In Western culture, depression has 2 very distinct definitions, one used by clinicians and mental health professionals and the other used in every day language. In Western layman’s terms, depression is often used as a substitute for sadness or disappointment (e.g. “I’m so depressed that I lost my favorite keychain”).
South Asians have yet a third definition of depression that is not accounted for in either the psychological terminology nor the Western common language. South Asians believe depression is when there are relational problems that are not resolved or resolvable. As an answer to the question, “What is depression” many South Asians answer that depression is a situational issue. I fight a lot with my husband. I don’t get along with my mother-in-law. My boss and I constantly butt heads.
Because of these vastly different definitions of depression between Western and South Asian culture, depression very often goes un-diagnosed in South Asians. In addition, South Asians tend to express their depressive symptoms through their body more so than their emotions and as such, doctors fail to recognize the symptoms.
The downside to both the Western and South Asian layman’s definitions is that they assume the depressed person is in control of their situations and can “snap out of it” or “get over it” easily. There is an assumption that if you do something different, you will feel differently, which unfortunately is not the case. Depression is a long lasting, pervasive mood disorder, according to mental and physical health professionals, that goes far beyond sadness or a problematic relationship.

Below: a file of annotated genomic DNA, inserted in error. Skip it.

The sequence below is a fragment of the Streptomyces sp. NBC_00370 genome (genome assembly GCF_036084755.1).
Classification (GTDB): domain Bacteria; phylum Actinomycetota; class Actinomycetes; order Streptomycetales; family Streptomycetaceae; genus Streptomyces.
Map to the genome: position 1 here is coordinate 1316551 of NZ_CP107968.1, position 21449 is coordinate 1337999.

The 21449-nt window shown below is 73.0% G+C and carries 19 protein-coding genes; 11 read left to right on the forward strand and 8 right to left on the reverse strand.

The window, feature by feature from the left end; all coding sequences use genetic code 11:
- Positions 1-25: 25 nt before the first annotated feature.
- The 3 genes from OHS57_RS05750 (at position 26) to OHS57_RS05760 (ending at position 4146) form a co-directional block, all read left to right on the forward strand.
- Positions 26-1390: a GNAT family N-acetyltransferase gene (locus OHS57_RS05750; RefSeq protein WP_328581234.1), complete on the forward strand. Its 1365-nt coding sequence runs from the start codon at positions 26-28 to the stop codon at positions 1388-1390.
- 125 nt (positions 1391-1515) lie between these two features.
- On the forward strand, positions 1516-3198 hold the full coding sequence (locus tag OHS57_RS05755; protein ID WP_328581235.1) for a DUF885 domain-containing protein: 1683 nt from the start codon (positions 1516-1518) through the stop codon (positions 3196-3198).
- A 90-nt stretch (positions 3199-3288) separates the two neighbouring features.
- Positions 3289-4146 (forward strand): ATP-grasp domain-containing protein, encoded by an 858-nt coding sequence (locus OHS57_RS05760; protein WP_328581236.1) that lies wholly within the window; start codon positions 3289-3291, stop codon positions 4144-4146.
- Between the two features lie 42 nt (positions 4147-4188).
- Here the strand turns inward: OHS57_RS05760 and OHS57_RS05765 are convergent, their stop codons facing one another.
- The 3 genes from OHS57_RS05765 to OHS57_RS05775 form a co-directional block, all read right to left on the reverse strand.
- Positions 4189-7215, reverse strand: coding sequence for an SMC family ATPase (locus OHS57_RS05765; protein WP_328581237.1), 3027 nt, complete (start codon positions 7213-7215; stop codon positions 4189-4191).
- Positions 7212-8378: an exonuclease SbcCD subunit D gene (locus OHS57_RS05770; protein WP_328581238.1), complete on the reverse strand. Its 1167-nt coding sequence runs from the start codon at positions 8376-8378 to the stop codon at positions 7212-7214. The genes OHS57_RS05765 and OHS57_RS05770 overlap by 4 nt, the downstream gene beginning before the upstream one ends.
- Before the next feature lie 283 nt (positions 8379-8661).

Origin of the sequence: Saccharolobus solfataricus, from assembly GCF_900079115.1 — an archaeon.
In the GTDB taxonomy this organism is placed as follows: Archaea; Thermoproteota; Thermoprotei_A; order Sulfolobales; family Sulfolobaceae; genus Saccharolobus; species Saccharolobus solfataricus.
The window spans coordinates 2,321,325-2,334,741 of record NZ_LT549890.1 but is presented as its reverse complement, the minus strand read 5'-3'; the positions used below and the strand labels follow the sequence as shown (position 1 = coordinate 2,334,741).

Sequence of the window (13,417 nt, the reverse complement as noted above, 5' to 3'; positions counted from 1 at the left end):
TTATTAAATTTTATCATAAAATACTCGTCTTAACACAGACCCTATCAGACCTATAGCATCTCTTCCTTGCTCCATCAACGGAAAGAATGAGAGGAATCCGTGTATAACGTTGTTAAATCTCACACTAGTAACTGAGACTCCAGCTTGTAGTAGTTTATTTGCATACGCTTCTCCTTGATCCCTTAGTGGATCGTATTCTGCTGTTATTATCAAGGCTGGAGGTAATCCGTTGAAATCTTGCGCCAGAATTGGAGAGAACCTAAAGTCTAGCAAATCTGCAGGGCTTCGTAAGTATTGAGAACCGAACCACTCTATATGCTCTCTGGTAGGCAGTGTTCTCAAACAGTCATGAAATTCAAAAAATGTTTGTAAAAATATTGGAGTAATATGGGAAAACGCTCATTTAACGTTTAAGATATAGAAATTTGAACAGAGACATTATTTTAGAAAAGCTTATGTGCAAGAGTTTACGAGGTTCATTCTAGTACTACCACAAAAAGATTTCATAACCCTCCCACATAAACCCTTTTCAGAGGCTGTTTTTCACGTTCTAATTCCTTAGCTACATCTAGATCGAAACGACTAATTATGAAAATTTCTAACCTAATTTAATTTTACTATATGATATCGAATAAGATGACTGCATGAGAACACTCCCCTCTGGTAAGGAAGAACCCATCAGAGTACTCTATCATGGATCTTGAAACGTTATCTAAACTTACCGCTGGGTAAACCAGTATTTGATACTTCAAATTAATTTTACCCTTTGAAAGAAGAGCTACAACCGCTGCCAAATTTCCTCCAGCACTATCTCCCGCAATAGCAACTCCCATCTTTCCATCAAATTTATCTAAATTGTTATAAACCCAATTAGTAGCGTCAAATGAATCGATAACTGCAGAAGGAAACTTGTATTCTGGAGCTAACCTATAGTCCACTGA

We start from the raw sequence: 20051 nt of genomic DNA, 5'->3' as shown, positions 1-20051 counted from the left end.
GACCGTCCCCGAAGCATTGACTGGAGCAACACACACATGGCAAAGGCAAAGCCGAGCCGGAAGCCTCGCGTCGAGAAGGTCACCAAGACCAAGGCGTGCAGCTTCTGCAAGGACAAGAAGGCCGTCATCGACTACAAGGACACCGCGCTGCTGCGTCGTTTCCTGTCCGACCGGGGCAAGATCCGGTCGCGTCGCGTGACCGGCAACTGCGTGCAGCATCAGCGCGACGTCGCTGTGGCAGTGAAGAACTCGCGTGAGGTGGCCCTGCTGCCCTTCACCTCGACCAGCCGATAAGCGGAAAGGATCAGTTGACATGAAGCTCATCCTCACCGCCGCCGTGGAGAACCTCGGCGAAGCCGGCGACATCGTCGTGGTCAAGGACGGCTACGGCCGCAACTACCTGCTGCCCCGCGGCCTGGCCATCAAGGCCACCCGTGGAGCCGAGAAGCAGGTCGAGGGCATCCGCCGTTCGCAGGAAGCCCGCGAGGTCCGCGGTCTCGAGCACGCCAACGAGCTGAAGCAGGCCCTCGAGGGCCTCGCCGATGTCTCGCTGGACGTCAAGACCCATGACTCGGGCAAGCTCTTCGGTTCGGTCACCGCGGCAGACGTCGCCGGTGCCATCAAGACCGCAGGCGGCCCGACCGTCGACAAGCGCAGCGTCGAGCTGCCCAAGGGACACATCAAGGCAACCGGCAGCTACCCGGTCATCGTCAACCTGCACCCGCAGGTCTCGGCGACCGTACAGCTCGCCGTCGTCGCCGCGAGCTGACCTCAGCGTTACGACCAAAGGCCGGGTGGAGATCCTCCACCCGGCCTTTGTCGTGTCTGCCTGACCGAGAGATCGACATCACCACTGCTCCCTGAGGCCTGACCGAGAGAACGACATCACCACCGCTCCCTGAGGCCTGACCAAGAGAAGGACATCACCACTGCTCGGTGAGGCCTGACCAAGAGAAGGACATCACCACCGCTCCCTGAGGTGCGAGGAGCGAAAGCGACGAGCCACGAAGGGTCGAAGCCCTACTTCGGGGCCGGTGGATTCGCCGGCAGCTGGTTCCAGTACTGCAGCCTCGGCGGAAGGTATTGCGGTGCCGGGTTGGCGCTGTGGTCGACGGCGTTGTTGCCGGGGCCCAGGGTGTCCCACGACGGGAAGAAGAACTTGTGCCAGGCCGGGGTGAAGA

In fact, recent research is finding that even though South Asians do not express the emotional effects of depression as often as Westerners do, such as sadness, low mood, irritability, etc., there still exists a neurobiological element to depression, no matter how you define the term.
Depression has a negative effect on our brain and neurons. Specifically, untreated depression leads to the atrophy of neurons in the pre-frontal cortex, an area associated with planning, reasoning and decision-making. The longer the individual lives with depression, the more neurons begin to die off and regeneration of neurons becomes increasingly difficult. This has implications for being able to plan successfully in the future, make good decisions as well as act in a socially appropriate manner.
In addition, many researchers have found that people with clinical depression have a smaller hippocampus, a brain structure associated with memory, mood regulation and learning. This helps explain why people with depression often experience memory loss, why an intelligent person seems to be less successful academically or in the professional world or why depressed individuals often have a dampened emotional response to a situation (e.g. they seem less happy when they receive good news).
Several research studies concluded that even more than aging as a cause of brain and neural atrophy is the presence of depression at any age. The brain atrophy is prevalent for people of all ages with depression, including children and teenagers. On average people with depression have about a 9 to 17% smaller hippocampus than people who have never been depressed.
Treating depression early and effectively has an impact on your relationships, your physical health, the healthy development of your children as well as improving your brain functioning. If you suspect that you may be depressed, consult your physician or a mental health professional to prevent long-term damage.
Learn more about depression and its signs and symptoms.